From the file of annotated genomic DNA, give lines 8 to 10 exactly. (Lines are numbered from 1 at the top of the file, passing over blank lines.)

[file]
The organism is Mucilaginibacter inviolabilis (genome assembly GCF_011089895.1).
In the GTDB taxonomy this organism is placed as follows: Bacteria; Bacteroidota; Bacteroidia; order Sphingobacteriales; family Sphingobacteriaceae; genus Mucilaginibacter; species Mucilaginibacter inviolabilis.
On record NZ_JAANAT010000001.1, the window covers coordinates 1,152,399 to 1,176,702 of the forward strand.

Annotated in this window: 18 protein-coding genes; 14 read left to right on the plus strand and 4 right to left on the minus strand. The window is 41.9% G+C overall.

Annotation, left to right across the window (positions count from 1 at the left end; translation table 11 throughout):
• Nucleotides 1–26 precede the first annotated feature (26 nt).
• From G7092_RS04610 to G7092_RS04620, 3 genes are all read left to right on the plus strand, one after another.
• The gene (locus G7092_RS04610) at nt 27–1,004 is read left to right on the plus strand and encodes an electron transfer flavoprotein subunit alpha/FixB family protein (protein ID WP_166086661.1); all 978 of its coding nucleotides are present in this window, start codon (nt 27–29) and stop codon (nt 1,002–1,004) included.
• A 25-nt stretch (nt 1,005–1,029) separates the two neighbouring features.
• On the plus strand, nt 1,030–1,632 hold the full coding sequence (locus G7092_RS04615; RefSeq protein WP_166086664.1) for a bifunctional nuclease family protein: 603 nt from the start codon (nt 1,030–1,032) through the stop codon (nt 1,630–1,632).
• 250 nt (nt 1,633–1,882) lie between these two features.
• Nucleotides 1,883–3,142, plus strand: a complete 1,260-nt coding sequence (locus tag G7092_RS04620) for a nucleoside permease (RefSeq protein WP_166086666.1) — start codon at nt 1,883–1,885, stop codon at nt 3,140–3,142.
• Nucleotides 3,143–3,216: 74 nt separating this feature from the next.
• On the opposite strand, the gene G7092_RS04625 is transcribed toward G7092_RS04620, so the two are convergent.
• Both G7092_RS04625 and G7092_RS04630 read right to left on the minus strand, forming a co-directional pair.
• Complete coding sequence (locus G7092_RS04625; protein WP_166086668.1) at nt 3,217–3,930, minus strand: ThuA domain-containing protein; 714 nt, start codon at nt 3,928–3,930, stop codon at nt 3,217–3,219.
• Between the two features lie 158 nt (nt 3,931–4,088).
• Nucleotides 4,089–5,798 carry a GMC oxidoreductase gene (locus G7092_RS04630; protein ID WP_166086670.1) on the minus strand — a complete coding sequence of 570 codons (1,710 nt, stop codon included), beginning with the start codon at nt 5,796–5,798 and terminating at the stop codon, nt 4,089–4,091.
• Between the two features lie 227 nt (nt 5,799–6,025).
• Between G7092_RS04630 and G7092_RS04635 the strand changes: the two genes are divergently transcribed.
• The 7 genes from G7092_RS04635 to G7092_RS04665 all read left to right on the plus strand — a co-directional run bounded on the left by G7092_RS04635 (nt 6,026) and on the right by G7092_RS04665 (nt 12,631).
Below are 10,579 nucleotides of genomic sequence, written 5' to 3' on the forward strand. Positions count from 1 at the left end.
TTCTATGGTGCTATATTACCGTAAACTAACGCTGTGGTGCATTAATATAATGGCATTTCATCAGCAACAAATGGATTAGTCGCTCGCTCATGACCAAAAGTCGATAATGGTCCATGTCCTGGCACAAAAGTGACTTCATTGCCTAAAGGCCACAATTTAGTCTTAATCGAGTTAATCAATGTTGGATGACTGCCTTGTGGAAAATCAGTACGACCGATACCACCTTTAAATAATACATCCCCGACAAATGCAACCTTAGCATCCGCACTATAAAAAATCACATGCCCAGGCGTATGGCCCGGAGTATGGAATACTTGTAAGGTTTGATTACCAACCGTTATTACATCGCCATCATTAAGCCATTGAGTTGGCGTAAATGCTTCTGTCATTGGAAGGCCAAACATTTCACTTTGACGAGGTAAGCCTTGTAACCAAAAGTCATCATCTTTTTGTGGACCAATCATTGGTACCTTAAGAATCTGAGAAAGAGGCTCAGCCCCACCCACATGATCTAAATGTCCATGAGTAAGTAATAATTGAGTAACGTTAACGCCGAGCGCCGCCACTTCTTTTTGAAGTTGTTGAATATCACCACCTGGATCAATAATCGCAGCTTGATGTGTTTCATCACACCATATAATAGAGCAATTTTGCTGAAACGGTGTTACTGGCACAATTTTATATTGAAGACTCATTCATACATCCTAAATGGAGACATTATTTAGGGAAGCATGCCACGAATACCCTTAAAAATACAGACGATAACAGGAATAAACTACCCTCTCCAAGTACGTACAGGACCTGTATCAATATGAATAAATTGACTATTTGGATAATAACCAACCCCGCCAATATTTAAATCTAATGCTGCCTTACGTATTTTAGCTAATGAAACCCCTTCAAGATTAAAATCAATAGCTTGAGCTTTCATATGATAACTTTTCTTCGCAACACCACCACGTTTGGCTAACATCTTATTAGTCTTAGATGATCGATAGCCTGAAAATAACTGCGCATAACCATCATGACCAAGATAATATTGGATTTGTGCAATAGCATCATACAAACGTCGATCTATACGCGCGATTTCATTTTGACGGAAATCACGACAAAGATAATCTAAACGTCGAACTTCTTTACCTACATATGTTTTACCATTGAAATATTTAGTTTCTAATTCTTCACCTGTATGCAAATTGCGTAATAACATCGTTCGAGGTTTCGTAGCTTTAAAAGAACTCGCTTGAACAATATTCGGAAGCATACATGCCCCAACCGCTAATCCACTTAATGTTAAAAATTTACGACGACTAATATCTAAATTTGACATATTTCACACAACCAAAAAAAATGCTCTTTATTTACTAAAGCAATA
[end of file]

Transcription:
• The gene (locus G7092_RS04610) at nt 27–1,004 is read left to right on the plus strand and encodes an electron transfer flavoprotein subunit alpha/FixB family protein (protein ID WP_166086661.1); all 978 of its coding nucleotides are present in this window, start codon (nt 27–29) and stop codon (nt 1,002–1,004) included.
• A 25-nt stretch (nt 1,005–1,029) separates the two neighbouring features.
• On the plus strand, nt 1,030–1,632 hold the full coding sequence (locus G7092_RS04615; RefSeq protein WP_166086664.1) for a bifunctional nuclease family protein: 603 nt from the start codon (nt 1,030–1,032) through the stop codon (nt 1,630–1,632).